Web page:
Why I Choose Tradition
While on my morning beach walk yesterday, I thought about how many different types of yoga there are in the modern Western world. Some of the newer yoga forms seem to be more about having fun than personal growth, which was the original reason yoga evolved as a discipline. Personally, I’ve never really vibed with “fun” yoga; I’ve always been drawn to traditional styles. As I continued my walk along the water’s edge, I wondered why that's been the case.
I think I’ve come up with a few reasons.
First of all, I love that traditional yoga has been tried and tested through the ages. Ashtanga Vinyasa Yoga, for instance, has existed in its modern form for almost 100 years. And Patanjali’s Yoga Sutras--the ancient text often associated with Ashtanga yoga--is much older still, dating around 2,000 years! That’s a couple millennia of yogis seeking self-knowledge through principles we still use today in our practice. To me, that sort of staying power must mean these methods resonate deeply with some innate aspect of humans, independent of cultural or historical context.
I also like that there are fewer variables in traditional yoga. In Ashtanga, we have a set sequence of postures, done in a specific way. Not only do we get to know each of our asanas in a deep way, but we also don’t have to come to the mat and wonder, what am I going to do today? There’s less for the mind to fuss over, and we can more easily enter the mindful/meditative state where we are ripe for personal growth. It also means that if I have a question about the practice, I can usually find a definitive answer (though thankfully the wise teachers I’ve come across seem to leave room for fluid thinking when appropriate; even traditions must be flexible and/or allowed to evolve at some point).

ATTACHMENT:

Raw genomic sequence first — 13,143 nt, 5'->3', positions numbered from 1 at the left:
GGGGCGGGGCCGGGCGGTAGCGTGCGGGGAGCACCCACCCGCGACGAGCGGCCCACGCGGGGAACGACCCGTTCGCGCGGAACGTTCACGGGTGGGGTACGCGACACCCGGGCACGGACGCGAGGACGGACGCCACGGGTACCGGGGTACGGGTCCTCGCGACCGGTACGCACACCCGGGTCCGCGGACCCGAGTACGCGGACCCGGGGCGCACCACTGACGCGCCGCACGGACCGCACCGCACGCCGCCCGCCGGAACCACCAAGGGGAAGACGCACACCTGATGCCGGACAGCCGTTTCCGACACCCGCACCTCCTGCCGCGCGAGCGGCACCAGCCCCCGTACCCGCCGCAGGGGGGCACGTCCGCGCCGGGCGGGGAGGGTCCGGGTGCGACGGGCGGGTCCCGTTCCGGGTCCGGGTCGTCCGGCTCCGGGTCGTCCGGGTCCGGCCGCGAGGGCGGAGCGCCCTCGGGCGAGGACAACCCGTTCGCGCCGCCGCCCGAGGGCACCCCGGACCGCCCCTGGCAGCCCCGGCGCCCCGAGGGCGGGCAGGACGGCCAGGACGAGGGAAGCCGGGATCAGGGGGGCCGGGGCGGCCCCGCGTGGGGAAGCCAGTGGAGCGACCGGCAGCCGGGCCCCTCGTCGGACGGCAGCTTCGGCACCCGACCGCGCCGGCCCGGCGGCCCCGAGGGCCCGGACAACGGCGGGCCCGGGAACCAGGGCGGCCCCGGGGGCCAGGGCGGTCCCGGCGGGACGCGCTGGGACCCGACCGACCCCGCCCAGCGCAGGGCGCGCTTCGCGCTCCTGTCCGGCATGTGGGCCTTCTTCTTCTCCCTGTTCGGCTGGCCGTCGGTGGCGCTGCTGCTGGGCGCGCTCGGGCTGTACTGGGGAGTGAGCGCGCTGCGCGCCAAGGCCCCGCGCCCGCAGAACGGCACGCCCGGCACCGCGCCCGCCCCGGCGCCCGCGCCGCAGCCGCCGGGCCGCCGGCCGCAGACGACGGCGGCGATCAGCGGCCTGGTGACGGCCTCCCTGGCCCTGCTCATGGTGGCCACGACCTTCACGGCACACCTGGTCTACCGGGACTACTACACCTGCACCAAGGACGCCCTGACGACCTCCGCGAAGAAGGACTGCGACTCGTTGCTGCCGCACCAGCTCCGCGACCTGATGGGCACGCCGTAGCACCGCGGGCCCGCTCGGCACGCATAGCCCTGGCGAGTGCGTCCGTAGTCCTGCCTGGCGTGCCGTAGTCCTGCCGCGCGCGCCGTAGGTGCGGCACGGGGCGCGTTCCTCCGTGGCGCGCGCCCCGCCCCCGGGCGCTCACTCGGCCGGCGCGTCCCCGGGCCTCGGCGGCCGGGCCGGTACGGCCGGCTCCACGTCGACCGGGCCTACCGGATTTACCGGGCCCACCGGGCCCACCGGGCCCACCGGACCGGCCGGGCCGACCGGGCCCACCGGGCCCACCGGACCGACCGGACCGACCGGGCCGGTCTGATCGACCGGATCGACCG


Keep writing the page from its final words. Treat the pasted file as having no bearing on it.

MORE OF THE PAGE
My final thought is a little out there, so brace yourself. Have you ever heard the term morphic resonance? Basically, it’s the idea that the knowledge gained by individuals in a group accumulates over time, and remains accessible to all current and future members without the need for direct transmission. It’s a hypothesis used to explain “inborn” instincts, like how Monarch butterflies know to take the same migratory path of their ancestors, or why animals seem to spontaneously “learn” behaviors acquired by other members of their species on a different part of the globe. This is kind of how I feel about Ashtanga yoga. When I practice it, I feel like I’m “tapped in” to an enormous wealth of wisdom, to which each yogi has contributed over thousands of years. That’s a seriously powerful feeling.
Even if morphic resonance isn’t a real thing, it makes sense that the knowledge base grows over time as yoga is passed down over the generations. As long as yogis maintain focus on the original intention behind yoga tradition, the wisdom added will continue to help others connect to their inner selves in powerful ways for generations to come.
There’s a place for fun yoga. I don’t think there’s anything wrong with wanting enjoyment, entertainment, or physical gain—sometimes I want those things, too. But I am so thankful that the traditional lineages of yoga remain intact. There will always be yogis like me seeking personal growth, who will find what they are looking for in powerful, time-tested tradition.